There he is, eyes half closed, doing the math of a difficult miracle, wrist-
     wearied, leaning on his swig, his pull of smoke. We assume he is God. He
     reminds us of a man we once knew: slender and insulted by life, mixing his
     blessings like strong drink, suicidally agile, tying a nimble noose the minute
     your back is turned.

There is the obvious irony of this dubious character being God, and a critique of patriarchy, but the poem is more subtle and complex than that. God is very human, and the "girls" in the poem love him, care for him, but are aware of the power-relation:

          He pulled you to him in a bouncer's embrace. Love as a grunting
          headlock you cannot wriggle out of.

The poem comments on how young girls are raised to idolise certain types of men:

     We assume his is God. Who else could he be? His blue eyes
     Like stains under a black light, a half smile through a vaporous reverie."

The rest of the poems in this section celebrate the energy and survival skills of the rag town girls while pointing up the dangers and difficulties they have to face from "Dads that hassle us in shorts" among others.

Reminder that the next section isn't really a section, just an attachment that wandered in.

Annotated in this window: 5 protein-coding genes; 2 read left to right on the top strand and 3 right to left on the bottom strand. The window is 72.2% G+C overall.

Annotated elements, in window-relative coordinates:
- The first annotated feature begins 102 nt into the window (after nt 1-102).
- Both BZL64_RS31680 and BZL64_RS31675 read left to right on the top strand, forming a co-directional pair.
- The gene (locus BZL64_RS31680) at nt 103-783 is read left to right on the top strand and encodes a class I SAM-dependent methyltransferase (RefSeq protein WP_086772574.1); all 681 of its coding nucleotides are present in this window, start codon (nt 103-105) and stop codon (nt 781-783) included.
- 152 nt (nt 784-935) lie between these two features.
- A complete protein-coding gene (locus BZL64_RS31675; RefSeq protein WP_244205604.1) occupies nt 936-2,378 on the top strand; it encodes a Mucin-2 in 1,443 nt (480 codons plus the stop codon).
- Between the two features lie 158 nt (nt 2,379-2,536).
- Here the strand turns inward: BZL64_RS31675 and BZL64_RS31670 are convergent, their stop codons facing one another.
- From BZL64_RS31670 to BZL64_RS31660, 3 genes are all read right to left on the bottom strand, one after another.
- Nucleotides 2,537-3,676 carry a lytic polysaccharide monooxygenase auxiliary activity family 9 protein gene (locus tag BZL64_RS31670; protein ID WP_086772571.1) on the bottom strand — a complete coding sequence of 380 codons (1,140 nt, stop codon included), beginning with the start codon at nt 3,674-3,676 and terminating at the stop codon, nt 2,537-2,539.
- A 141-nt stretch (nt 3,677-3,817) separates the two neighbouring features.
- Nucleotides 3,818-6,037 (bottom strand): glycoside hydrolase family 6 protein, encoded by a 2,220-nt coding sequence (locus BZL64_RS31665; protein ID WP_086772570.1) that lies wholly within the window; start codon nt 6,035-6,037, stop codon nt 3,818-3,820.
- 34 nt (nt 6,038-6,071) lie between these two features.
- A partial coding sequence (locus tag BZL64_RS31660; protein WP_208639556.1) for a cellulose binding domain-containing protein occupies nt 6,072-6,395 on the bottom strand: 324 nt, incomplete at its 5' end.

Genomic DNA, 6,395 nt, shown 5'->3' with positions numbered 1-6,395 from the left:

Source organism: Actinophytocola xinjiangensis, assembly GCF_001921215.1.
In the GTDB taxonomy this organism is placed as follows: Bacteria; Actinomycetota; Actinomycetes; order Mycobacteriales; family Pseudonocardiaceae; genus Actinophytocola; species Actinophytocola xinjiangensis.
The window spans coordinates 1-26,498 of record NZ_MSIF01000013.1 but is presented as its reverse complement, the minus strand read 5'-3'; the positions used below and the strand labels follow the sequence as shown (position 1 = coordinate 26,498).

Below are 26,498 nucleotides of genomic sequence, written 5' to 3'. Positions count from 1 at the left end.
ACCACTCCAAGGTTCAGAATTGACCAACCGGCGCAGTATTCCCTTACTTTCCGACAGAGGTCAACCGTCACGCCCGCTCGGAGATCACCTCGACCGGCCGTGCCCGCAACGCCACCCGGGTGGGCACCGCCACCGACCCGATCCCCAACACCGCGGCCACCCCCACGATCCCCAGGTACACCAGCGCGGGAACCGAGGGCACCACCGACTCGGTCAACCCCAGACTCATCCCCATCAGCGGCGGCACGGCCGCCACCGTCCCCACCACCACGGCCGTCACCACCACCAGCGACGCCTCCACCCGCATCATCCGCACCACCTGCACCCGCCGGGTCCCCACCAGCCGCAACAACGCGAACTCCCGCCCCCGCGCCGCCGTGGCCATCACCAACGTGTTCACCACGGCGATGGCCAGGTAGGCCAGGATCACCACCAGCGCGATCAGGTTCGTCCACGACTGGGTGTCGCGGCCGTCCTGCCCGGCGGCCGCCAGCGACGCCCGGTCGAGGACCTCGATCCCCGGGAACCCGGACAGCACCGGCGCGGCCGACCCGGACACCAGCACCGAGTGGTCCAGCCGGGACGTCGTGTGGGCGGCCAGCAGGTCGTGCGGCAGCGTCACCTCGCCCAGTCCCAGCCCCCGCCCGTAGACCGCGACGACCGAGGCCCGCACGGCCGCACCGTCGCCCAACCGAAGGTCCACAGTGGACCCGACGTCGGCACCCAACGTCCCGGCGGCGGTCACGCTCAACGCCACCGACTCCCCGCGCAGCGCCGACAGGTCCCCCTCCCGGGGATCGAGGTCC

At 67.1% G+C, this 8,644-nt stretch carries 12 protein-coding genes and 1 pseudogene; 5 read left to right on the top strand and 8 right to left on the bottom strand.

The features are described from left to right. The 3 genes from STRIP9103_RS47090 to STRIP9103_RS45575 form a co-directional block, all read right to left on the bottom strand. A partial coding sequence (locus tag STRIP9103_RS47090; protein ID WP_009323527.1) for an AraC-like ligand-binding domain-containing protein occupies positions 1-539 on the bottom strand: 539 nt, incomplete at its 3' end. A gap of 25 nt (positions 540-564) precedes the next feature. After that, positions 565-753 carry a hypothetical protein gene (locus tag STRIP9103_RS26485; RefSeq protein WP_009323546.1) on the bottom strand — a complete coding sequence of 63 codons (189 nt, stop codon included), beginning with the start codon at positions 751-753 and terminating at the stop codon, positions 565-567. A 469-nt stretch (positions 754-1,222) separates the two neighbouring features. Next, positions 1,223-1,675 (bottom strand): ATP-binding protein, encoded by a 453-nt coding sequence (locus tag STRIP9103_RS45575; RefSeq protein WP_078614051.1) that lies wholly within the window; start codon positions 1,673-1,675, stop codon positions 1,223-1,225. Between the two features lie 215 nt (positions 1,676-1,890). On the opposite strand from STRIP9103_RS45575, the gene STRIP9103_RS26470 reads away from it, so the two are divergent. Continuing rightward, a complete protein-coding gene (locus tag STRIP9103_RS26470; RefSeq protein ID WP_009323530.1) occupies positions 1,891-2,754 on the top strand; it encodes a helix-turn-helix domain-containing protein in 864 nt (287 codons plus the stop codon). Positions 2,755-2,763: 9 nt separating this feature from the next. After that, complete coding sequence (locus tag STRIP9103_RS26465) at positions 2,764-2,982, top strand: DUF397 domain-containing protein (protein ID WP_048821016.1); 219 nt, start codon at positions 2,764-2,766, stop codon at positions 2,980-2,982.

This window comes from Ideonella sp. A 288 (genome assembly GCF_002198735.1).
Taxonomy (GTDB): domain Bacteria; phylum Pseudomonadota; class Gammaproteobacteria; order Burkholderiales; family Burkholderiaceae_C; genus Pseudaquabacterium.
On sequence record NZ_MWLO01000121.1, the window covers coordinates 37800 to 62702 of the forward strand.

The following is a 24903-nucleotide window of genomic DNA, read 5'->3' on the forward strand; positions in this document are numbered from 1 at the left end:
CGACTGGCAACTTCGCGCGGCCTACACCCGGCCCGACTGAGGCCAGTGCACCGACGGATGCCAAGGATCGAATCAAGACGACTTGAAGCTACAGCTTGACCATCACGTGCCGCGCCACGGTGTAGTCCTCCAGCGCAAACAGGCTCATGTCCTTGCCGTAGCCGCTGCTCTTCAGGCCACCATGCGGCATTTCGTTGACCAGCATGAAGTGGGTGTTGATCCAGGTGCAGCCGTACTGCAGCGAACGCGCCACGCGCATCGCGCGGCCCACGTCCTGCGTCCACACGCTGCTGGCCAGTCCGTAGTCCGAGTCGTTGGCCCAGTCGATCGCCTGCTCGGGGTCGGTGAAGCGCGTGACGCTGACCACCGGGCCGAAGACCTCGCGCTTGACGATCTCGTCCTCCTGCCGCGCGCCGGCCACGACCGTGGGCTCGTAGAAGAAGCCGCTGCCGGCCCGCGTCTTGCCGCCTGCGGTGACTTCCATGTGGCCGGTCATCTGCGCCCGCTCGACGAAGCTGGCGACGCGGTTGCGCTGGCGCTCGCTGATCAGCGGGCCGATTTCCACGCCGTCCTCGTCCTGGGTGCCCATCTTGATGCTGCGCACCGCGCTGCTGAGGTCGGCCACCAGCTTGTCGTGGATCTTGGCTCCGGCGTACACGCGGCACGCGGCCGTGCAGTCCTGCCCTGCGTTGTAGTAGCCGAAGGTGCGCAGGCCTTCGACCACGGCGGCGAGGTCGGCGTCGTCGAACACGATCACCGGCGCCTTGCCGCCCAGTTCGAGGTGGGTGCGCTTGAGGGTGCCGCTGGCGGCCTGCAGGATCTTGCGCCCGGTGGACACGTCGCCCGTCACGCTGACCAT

The zest for language in these poems and the immediacy of their delivery is always in the service of the manifesto set out in the introduction. But the poems are not at all formulaic - the poet is too much in love with language for that - and the underlying belief and sense of injustice grounds the poetry and gives it a toughness and sense of purpose.

When a poet knows what her poetry is for, that it has a mission, which is (among other things) to reclaim poetic idiom for those previously denied it and to celebrate the lives of people at the margins who don't normally have access to it, then content and subject matter come naturally. Consequently, Fran Lock is a prolific poet; as well as her collections "Dogtooth" and "Contains Mild Peril", the book currently under review has a series of sister volumes, including "Raptures and Captures" and "Ruses and Fuses". It seems to me there is no lapse in quality in all this work, and I'd recommend it to any reader of contemporary poetry.

Copright © Alan Baker, 2021